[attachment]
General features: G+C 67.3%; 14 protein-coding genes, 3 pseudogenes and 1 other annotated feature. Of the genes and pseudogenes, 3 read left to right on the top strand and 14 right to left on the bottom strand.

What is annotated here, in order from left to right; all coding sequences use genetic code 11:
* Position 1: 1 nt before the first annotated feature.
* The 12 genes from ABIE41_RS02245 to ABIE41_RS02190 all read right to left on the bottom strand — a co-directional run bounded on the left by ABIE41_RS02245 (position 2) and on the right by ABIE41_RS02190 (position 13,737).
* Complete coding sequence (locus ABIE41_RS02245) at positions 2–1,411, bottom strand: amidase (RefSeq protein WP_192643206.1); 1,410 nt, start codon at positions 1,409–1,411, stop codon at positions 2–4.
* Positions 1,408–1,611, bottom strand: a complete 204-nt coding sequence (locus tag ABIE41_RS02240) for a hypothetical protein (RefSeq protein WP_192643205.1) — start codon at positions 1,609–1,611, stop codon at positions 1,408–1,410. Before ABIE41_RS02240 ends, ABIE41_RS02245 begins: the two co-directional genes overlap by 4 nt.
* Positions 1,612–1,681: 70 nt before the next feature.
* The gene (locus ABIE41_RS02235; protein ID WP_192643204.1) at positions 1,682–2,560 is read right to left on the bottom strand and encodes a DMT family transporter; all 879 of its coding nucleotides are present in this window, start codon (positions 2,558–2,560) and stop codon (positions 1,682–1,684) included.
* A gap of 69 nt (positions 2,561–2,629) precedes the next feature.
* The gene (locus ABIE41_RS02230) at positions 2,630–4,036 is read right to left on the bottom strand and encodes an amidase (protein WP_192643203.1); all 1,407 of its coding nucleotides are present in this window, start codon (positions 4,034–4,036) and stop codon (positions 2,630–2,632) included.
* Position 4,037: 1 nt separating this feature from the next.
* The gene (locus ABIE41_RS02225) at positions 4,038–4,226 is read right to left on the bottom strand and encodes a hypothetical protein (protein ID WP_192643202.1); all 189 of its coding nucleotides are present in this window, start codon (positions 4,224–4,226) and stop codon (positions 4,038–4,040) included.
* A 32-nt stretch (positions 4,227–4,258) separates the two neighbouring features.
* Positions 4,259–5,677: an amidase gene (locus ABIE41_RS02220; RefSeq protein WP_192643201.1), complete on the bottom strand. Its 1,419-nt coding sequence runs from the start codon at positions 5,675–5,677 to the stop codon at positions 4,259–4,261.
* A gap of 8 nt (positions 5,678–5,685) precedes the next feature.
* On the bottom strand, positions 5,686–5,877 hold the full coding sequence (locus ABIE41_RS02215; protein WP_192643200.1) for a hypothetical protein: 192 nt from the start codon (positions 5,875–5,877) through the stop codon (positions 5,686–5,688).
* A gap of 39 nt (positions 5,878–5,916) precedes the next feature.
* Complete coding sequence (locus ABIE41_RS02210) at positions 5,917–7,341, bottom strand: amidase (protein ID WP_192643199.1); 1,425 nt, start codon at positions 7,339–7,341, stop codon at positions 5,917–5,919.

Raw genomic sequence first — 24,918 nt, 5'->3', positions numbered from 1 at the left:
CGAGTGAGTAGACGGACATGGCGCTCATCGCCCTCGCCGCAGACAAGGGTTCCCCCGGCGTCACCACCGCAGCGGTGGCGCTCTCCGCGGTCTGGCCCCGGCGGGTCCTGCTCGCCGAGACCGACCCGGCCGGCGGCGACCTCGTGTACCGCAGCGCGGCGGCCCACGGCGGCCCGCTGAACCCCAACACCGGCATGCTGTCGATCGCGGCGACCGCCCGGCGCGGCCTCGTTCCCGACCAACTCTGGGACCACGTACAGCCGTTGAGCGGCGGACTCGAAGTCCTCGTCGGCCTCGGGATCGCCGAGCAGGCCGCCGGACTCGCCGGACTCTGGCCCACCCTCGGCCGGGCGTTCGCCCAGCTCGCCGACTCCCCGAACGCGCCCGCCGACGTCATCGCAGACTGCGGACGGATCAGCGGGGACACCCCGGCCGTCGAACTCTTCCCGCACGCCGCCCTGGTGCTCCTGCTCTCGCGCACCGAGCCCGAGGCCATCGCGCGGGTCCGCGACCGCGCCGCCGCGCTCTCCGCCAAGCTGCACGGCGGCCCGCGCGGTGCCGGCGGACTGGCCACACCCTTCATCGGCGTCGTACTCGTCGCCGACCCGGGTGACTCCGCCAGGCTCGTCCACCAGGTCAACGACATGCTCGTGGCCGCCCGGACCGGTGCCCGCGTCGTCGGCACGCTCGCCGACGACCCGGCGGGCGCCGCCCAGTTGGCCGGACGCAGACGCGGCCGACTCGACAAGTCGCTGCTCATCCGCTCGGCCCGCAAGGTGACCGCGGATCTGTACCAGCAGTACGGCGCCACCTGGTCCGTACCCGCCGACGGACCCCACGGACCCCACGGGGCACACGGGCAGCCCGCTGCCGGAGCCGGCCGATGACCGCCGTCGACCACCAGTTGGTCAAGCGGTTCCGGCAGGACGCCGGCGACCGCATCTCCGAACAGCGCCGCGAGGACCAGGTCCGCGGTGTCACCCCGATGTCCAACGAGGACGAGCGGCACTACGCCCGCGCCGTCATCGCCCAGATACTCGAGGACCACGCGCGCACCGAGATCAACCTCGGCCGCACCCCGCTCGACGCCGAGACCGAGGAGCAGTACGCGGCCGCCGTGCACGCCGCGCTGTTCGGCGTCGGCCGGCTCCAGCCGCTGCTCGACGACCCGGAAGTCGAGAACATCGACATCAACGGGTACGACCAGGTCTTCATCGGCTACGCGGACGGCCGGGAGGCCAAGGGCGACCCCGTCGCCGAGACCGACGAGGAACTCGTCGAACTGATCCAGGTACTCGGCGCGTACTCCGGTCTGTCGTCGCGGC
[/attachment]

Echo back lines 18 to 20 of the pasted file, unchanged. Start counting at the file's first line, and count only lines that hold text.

* Complete coding sequence (locus ABIE41_RS02210) at positions 5,917–7,341, bottom strand: amidase (protein ID WP_192643199.1); 1,425 nt, start codon at positions 7,339–7,341, stop codon at positions 5,917–5,919.

Raw genomic sequence first — 24,918 nt, 5'->3', positions numbered from 1 at the left:
CGAGTGAGTAGACGGACATGGCGCTCATCGCCCTCGCCGCAGACAAGGGTTCCCCCGGCGTCACCACCGCAGCGGTGGCGCTCTCCGCGGTCTGGCCCCGGCGGGTCCTGCTCGCCGAGACCGACCCGGCCGGCGGCGACCTCGTGTACCGCAGCGCGGCGGCCCACGGCGGCCCGCTGAACCCCAACACCGGCATGCTGTCGATCGCGGCGACCGCCCGGCGCGGCCTCGTTCCCGACCAACTCTGGGACCACGTACAGCCGTTGAGCGGCGGACTCGAAGTCCTCGTCGGCCTCGGGATCGCCGAGCAGGCCGCCGGACTCGCCGGACTCTGGCCCACCCTCGGCCGGGCGTTCGCCCAGCTCGCCGACTCCCCGAACGCGCCCGCCGACGTCATCGCAGACTGCGGACGGATCAGCGGGGACACCCCGGCCGTCGAACTCTTCCCGCACGCCGCCCTGGTGCTCCTGCTCTCGCGCACCGAGCCCGAGGCCATCGCGCGGGTCCGCGACCGCGCCGCCGCGCTCTCCGCCAAGCTGCACGGCGGCCCGCGCGGTGCCGGCGGACTGGCCACACCCTTCATCGGCGTCGTACTCGTCGCCGACCCGGGTGACTCCGCCAGGCTCGTCCACCAGGTCAACGACATGCTCGTGGCCGCCCGGACCGGTGCCCGCGTCGTCGGCACGCTCGCCGACGACCCGGCGGGCGCCGCCCAGTTGGCCGGACGCAGACGCGGCCGACTCGACAAGTCGCTGCTCATCCGCTCGGCCCGCAAGGTGACCGCGGATCTGTACCAGCAGTACGGCGCCACCTGGTCCGTACCCGCCGACGGACCCCACGGACCCCACGGGGCACACGGGCAGCCCGCTGCCGGAGCCGGCCGATGACCGCCGTCGACCACCAGTTGGTCAAGCGGTTCCGGCAGGACGCCGGCGACCGCATCTCCGAACAGCGCCGCGAGGACCAGGTCCGCGGTGTCACCCCGATGTCCAACGAGGACGAGCGGCACTACGCCCGCGCCGTCATCGCCCAGATACTCGAGGACCACGCGCGCACCGAGATCAACCTCGGCCGCACCCCGCTCGACGCCGAGACCGAGGAGCAGTACGCGGCCGCCGTGCACGCCGCGCTGTTCGGCGTCGGCCGGCTCCAGCCGCTGCTCGACGACCCGGAAGTCGAGAACATCGACATCAACGGGTACGACCAGGTCTTCATCGGCTACGCGGACGGCCGGGAGGCCAAGGGCGACCCCGTCGCCGAGACCGACGAGGAACTCGTCGAACTGATCCAGGTACTCGGCGCGTACTCCGGTCTGTCGTCGCGGC